IMG_1352-1Durability. Quality. Practicality. Compatibility. The balancing act that is choosing the “right” gears. If only money is not an issue, choices are a lot easier. Even so maybe not. One of the overlooked part of traveling by bike is how easy weight can accumulate. You want to be self-sufficient hence you bring all the “necessary” gears. It then makes you a tad slower than normal. You figure you need to carry more food because it’ll take more days in between resupply. Next thing you know, you’re all packed to the gills with every bit of supplies.

I spend a lot of time surfing the internet, to my wife’s exasperation and bewilderment, researching which gears to haul for this unique trip . Why do you have to complicate it? She asks every time. Then imagine getting stuck in the middle of nowhere because of a broken gear or equipment. It already happened once before so I know the frustration of getting stranded and ultimately bailing-out because of gear failure. It is complicated and daunting.

The more time in the internet, the more questions I have about equipments. I can’t seem to decide which gears to buy. I need gears that performs well in mild winter, light enough to haul without hating my existence during summer, and durable enough to survive the majority of our trip. After many a sleepless night researching and thinking about equipments, I still know nothing. I’m still second-guessing if we made the right gear choices.



Big Agnes Copper Spur UL 3 – I’ve been a Big Agnes fan since they first roll out the discontinued Seedhouse SL tents. They are on the same breath as the MSRs but lighter. We thought of getting the Hilleberg Nallo but we are used to freestanding tents all our camping lives and we don’t feel like we should be experimenting on the merits of tunnel tents for this trip.

Therm-a-Rest Prolite – we normally use or 1/2 or 3/4 length pads for our week-long trips in the mountains because we know we are only going to sleep on it for a week or so and then go back to our cozy bed at home. It’ll be different for this trip because we’re sleeping on them virtually every night. We need to be comfortable.

Mont-Bell UL Downhugger #3 – balance of weight, warmth and affordability. There may be better bags out there but this fit the bill for us.



GSI Anodized 1.5L pot – Came from the old GSI Cookset that we have. We’re Asians so we can’t skip on the rice and we find that the thickness of this pot makes for an efficient burnt-free rice. We use the 2.5L pot that comes in the cookset for everyday cooking at home for more than a year now and we can say it is durable.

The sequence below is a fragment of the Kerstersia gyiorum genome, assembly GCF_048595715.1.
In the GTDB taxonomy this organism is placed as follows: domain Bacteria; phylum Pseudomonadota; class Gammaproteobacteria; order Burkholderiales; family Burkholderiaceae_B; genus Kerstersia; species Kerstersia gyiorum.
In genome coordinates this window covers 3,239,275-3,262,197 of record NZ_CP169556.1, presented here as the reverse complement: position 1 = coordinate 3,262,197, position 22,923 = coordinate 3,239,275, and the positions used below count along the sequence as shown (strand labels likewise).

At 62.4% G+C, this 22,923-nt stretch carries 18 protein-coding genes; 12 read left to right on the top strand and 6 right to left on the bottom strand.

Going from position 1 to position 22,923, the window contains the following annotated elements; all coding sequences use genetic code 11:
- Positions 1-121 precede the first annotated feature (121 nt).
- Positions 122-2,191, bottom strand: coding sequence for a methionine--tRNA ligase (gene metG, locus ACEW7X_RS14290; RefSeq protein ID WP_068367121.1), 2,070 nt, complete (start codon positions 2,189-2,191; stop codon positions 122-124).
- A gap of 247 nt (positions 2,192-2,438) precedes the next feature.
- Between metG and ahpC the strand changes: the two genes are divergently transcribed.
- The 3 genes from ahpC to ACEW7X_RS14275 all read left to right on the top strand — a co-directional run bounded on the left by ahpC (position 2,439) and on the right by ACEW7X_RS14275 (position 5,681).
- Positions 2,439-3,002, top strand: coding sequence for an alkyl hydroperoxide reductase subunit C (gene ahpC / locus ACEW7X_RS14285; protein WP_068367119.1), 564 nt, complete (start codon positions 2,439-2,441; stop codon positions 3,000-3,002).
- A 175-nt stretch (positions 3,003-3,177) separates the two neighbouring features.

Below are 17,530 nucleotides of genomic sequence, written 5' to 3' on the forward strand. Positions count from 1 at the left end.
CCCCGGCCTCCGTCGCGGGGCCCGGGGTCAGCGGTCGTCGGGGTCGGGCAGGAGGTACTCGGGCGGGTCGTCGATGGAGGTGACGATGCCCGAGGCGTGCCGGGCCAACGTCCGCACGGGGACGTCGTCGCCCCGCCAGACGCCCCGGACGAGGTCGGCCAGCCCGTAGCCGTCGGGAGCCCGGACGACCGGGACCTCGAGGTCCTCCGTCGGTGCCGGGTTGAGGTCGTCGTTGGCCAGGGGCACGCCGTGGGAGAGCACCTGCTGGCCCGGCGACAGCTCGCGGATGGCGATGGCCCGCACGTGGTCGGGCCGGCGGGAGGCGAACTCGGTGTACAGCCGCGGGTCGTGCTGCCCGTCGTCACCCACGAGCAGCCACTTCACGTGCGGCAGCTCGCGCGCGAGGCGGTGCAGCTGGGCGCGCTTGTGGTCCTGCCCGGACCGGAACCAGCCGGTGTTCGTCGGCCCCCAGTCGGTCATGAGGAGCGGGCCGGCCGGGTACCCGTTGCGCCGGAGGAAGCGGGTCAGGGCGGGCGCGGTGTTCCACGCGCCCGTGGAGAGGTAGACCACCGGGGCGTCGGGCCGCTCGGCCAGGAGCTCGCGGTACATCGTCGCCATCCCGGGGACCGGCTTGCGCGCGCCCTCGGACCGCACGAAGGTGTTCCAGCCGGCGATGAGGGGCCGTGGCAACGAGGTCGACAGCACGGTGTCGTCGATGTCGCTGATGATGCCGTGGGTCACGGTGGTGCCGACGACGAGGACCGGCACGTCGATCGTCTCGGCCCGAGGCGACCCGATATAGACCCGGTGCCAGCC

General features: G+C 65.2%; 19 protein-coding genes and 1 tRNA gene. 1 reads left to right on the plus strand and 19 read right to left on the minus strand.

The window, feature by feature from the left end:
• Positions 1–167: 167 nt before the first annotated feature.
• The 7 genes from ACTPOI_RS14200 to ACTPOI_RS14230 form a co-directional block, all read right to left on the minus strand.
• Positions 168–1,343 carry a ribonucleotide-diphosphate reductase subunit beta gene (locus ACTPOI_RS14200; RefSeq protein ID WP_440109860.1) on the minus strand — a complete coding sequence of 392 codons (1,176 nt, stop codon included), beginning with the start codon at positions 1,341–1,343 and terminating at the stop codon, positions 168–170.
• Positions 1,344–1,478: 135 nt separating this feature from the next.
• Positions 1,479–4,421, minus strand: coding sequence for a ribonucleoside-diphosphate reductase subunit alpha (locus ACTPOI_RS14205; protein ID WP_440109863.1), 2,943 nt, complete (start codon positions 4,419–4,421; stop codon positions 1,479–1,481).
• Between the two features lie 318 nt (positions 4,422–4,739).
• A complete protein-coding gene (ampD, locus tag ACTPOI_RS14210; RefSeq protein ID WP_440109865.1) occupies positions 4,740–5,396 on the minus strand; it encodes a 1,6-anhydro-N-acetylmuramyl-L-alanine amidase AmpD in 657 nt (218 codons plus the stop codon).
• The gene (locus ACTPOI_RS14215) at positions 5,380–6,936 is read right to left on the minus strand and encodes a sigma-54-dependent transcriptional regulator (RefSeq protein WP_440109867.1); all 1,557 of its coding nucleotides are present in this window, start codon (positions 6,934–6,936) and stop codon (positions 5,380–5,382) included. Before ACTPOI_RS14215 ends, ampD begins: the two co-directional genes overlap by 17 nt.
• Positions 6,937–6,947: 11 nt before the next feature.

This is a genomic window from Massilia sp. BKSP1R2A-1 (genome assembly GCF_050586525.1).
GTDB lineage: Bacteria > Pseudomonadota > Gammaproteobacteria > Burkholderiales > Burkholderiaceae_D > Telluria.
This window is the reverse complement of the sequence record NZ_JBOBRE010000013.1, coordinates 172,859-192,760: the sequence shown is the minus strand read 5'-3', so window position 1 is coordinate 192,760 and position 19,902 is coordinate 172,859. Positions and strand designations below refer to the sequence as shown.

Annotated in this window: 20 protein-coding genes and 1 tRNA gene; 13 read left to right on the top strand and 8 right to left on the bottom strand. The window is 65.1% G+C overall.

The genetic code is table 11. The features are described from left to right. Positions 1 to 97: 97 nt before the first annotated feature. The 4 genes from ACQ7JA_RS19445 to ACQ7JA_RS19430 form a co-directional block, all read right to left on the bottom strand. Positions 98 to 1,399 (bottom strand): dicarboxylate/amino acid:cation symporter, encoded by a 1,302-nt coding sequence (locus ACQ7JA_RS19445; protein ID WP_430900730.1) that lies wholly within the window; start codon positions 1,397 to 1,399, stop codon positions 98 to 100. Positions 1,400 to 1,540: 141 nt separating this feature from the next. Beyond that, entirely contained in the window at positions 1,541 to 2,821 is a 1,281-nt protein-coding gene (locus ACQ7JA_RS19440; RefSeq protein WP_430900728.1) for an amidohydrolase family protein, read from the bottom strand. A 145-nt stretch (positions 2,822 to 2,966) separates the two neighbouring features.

Toaks 1L Titanium pot – we plan to use this for quickly  boil water and soups to conserve gas because of its thin  material.

Snowpeak Titanium Spork – My affection to this piece of equipment is unfounded. It is useless for soups. I barely eat pasta with it. It scrapes off the coating on non-stick pans. I don’t really know why I keep taking this with me. But still…we’ve been together for more than 5 years and counting.

Primus Omnifuel Stove – I’ve only been using this for a couple of years and constantly having trouble with its jet valve especially with dirty gasoline when we’re in Peru. I’m not sure if my MSR Dragonfly can survive the low quality gas from Peru even if it has a shaker jet needle. What I do know though is it survived the dirty gasoline of the Philippines and Nepal.  The big difference between the two is the fuel pump. The Primus pump has a more robust design compared to the plastic MSR pump. After going thru two broken pumps, I have no choice but to try the Primus although in all fairness to MSR, they replaced mine with no questions asked.

Platypus Gravity filter – Super easy to use and light too. I was debating whether to use this or the steriPEN UV filter but decided against it. I know the steriPEN works 100% but its hard to convince my mind from drinking visually dirty water.


Macbook Air – light and powerful. This will be for editing photos and updating our blog and watching movies to pass time.

IPAD MINI – same funtionality that we wanted from Ipad but smaller hence more discrete when using it in public. We need it for quick reference, or a quick email when WiFi is available and accessing the internet in sketchy places when you don’t really want to take out the shining laptop. It will serve as an ebook reader and handy for saving those internet article that you want to read for later.


Canon 7D and lenses – I’m already so used to this camera and decided to just haul it with all its weight penalty and bulk. I just don’t want to familiarize myself with a new one t this late in our preparation. I’m not willing to shell out more dough for a new unit and new lenses. I just need to remind myself that this camera is weatherproof and has a Magnesium body that in concept can withstand the demands of rough touring.

2 X iPod shuffle – We’ll use this for listening to our own music. I stopped listening to all my podcasts since early winter last year to save up on the episodes and really excited to catch up on all of it once we started the tour.

All of these gadgets come with some serious amount of chargers and peripherals. A bit of a load actually but what can we do? C’est la via mon’amie.

Things will break whether you like it or not if you use it long enough. Gears that don’t break are not invented yet. It’s nice to have a best gears money can buy. When you travel long enough though, there will be times that gears will fail. That’s when the real joys of travel begin. When things don’t go as planned.


One Comment Add yours

  1. Andrew James says:

    What about your bikes?


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